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Movie Review: Die Another Day
By Mark Greenberg


What can I say about Die Another Day that I haven't said about the last 3 Pierce Brosnan Bonds? It's loud, the double entendres are enough to make Austin Powers blush, lots of buildings and machines blow up, and Brosnan is still merely a mannequin on which Bond's tuxedo is nostalgically displayed. Yet, Brosnan's 4th outing as 007 is arguably his best.

This time out, Agent 007 is captured and tortured by the Koreans (nice touch, cleverly interwoven over the main titles), and upon his return to MI6, stripped of his double-O status. Bent on revenge for the operative who betrayed him, Bond meets swashbuckling billionaire (and insomniac) Gustav Graves, played with relish by Toby Stephens, and his PR specialist, an undercover MI6 agent aptly named Miranda Frost (Roseamund Pike). Travelling to Graves' Ice Palace in Iceland, 007 teams up with beautiful American agent Jinx  (played by Halle Berry in one of the most original portrayals of a Bond woman in years) to stop the seemingly philanthropical, but truly diabolical, Graves from taking over the world with a laser death ray in space.  Preposterous - just the way it should be!

Aside from Berry's energetic performance, the best thing in Die Another Day is Bond's new set of wheels, the Aston Martin Vanquish. This car has all the gadgets you'd expect, including the coolest of them all: invisibility - loved it! There are some clever touches from writers Neal Purvis and Robert Wade, including Graves' diamond-studded henchman, Zao, scenes with new Q, John Cleese, and a truly wonderful swordfight which is destined to become a Bond classic. Director Lee Tamahori keeps things moving but, although there have been 4 different directors for each of the last Bonds, you can't tell the difference.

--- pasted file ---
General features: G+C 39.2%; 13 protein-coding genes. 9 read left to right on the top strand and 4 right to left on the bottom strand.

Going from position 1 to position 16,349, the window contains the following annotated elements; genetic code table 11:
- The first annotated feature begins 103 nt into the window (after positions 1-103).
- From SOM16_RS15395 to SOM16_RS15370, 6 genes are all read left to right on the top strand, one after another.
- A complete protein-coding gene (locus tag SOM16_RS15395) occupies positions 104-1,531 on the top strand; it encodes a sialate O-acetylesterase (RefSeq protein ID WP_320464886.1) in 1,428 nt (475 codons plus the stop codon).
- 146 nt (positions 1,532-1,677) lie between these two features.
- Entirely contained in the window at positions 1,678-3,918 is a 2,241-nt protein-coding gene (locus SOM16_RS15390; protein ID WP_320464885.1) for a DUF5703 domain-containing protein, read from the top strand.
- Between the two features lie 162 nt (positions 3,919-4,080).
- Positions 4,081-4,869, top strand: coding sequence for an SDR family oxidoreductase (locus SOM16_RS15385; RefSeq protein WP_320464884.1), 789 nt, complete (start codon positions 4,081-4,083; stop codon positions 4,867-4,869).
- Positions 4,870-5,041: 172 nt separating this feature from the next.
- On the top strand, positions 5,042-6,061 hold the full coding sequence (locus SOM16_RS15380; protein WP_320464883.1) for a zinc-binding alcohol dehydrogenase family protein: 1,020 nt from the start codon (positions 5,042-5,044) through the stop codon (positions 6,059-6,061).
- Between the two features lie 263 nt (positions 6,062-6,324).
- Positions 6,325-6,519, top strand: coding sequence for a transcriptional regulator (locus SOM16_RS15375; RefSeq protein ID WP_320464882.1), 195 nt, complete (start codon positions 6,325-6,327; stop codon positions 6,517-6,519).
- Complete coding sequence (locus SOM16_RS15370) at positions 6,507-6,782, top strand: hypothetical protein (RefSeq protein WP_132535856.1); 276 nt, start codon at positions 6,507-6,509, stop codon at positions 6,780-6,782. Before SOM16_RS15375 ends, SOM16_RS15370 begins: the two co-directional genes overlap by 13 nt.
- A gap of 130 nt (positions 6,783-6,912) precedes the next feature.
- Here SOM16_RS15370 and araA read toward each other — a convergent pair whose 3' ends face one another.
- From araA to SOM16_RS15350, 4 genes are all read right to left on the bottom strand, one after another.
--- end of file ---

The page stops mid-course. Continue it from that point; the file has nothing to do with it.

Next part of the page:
James Bond movies are not made anymore, they're manufactured. There's been much written about how heirs Barbara Broccoli and Michael G. Wilson have taken over the family business. In reality, they've proved for the 4th time that they lack that sixth sense that served original producers Albert R. Broccoli and Harry Saltzman so well. James Bond used to lead the pack; now, he follows it. In Die Another Day there are not only the much publicized references to earlier Bond films, but to other current action films, such as The Matrix and XXX.

Perhaps the main reason the latest film fails to bring anything new to the table is the casting of 007 himself. Pierce Brosnan, at best, is a capable stand-in Bond. He's tall and handsome, with blue eyes. But exciting he's not. Recent articles and reviews have called him the "second-best Bond." (Somehow, I doubt that's what Roger, Tim, and even old George were thinking as they sat politely watching the film together at the Royal Premiere in London.) Brosnan lacks charisma, a quality that both Connery and Moore enjoyed in abundance.

Die Another Day is an enjoyable romp, mostly because of the plotting and the stellar supporting cast. But the references to earlier Bond films - more than anything - underscore the fact they don't make 'em the way they used to.